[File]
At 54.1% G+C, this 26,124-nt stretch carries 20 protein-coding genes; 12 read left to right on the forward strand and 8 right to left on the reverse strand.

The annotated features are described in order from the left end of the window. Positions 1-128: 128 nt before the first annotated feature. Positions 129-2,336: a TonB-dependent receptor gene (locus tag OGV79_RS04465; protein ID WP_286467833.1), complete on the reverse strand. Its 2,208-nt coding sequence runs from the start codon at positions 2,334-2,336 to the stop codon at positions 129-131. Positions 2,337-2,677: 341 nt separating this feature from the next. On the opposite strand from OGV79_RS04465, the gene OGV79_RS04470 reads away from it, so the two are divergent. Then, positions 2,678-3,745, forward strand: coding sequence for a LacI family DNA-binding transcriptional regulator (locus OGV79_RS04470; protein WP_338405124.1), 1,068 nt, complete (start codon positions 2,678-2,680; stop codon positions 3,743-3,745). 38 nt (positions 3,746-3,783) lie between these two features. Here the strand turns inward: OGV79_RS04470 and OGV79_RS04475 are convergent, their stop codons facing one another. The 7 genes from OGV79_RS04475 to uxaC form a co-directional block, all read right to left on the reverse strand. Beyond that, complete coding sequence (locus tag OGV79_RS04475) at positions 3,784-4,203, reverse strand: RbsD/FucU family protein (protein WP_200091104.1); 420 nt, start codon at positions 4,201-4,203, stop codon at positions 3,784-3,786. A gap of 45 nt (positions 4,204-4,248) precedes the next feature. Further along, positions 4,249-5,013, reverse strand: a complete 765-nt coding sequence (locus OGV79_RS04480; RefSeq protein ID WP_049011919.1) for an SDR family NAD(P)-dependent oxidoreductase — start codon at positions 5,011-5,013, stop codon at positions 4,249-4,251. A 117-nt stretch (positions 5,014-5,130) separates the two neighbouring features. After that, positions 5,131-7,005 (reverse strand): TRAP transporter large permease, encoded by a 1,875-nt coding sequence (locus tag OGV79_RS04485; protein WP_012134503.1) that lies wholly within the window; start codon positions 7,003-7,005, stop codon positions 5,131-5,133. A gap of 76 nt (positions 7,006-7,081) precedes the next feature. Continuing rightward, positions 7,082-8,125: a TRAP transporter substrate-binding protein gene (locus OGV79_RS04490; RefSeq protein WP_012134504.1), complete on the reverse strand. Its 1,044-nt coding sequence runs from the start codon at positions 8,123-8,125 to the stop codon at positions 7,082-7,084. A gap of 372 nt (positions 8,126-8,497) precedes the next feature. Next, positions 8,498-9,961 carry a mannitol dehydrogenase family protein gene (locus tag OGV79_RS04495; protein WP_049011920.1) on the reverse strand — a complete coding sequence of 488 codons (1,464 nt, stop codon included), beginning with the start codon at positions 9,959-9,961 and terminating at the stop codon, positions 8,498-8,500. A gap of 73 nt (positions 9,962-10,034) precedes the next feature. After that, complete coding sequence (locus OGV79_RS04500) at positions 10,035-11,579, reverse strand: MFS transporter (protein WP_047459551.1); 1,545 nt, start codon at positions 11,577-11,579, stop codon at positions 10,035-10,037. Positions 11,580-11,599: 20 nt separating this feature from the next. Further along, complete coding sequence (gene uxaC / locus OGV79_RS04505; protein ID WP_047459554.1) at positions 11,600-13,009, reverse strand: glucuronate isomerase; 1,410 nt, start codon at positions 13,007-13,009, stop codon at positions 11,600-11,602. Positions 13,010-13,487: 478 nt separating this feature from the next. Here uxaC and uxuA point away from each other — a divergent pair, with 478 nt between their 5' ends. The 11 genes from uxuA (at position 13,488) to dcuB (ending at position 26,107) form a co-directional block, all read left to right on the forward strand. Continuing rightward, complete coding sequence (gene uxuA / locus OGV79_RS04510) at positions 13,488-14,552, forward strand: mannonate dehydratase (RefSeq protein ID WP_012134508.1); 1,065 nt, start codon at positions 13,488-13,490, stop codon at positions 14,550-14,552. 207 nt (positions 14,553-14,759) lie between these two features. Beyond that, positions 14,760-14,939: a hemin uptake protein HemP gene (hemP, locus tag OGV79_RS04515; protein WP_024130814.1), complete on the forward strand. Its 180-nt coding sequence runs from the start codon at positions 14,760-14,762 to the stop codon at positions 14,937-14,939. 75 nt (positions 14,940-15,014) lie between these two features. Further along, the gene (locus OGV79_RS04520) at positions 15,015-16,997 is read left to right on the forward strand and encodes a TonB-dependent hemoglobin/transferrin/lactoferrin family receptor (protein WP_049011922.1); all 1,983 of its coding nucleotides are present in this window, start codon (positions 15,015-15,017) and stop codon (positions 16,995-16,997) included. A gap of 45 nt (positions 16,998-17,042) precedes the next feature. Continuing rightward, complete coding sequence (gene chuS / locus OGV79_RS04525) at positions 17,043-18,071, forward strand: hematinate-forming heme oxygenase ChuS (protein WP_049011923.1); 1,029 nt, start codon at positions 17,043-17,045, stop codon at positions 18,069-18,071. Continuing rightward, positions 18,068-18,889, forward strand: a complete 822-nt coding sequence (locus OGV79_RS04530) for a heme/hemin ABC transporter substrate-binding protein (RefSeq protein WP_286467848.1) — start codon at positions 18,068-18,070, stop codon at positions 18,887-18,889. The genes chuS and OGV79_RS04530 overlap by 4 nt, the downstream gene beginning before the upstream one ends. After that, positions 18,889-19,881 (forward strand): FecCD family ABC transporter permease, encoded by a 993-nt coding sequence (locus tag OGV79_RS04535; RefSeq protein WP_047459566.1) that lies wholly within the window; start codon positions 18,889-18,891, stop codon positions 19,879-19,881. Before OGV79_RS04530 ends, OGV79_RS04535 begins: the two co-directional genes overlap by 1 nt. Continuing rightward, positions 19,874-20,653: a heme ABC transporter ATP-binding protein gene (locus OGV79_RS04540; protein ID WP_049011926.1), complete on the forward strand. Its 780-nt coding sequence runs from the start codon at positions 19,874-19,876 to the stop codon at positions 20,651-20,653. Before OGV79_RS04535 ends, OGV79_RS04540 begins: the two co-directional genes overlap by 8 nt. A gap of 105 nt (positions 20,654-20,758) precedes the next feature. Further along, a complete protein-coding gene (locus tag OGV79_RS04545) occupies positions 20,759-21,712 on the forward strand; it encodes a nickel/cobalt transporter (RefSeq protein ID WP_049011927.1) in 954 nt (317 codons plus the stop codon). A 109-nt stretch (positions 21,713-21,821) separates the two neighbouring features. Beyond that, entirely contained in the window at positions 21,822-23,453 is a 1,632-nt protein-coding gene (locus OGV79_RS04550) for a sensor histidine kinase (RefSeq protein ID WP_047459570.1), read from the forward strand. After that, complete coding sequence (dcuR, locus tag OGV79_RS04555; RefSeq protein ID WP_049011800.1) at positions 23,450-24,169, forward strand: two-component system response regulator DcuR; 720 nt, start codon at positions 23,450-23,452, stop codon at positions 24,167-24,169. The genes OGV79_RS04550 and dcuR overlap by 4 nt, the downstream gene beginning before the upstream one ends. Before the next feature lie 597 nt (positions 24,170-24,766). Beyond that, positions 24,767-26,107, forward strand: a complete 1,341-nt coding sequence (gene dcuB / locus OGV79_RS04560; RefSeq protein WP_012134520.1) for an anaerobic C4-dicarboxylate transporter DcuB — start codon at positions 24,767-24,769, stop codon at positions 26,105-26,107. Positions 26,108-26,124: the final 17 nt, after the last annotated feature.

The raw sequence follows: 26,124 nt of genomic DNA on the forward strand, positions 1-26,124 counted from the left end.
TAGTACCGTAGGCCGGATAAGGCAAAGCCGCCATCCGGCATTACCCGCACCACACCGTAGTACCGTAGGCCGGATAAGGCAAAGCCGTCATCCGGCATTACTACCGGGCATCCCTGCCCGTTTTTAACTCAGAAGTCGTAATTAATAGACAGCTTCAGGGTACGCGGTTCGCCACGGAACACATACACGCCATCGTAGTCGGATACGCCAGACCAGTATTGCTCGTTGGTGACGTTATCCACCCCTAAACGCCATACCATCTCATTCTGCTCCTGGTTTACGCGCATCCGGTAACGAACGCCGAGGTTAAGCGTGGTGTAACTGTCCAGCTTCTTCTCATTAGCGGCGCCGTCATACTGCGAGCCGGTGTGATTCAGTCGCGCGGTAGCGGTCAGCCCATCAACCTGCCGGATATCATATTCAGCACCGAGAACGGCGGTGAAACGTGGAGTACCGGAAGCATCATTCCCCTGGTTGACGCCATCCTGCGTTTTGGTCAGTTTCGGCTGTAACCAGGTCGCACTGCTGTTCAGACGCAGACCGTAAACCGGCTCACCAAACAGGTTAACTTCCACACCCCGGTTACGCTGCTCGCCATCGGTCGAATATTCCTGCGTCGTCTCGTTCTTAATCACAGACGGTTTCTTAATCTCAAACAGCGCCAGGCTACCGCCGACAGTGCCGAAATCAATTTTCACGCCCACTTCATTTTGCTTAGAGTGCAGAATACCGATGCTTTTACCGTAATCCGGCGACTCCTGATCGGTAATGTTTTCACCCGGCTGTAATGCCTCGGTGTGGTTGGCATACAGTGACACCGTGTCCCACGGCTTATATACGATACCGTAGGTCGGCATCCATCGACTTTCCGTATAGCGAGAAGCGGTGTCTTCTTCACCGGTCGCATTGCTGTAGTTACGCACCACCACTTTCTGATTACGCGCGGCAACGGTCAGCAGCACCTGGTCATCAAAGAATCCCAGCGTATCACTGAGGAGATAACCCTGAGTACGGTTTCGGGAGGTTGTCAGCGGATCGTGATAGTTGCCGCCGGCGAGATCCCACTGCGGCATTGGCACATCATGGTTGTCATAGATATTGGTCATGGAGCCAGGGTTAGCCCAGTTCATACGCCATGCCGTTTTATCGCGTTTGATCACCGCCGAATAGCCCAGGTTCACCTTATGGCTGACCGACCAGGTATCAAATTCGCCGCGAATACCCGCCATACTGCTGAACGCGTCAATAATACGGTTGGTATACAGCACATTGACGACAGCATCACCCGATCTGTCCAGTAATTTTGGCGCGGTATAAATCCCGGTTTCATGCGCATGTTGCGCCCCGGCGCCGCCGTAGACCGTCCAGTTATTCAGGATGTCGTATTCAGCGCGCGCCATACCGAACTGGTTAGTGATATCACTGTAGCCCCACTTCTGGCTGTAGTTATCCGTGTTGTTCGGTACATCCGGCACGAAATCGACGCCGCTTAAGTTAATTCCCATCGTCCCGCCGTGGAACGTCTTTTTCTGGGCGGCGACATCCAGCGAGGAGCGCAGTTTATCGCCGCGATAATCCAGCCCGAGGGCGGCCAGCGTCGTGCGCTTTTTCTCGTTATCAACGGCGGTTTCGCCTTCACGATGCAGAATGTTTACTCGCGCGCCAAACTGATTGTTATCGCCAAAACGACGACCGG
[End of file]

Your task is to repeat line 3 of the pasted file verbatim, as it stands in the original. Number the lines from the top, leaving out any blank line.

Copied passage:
The raw sequence follows: 26,124 nt of genomic DNA on the forward strand, positions 1-26,124 counted from the left end.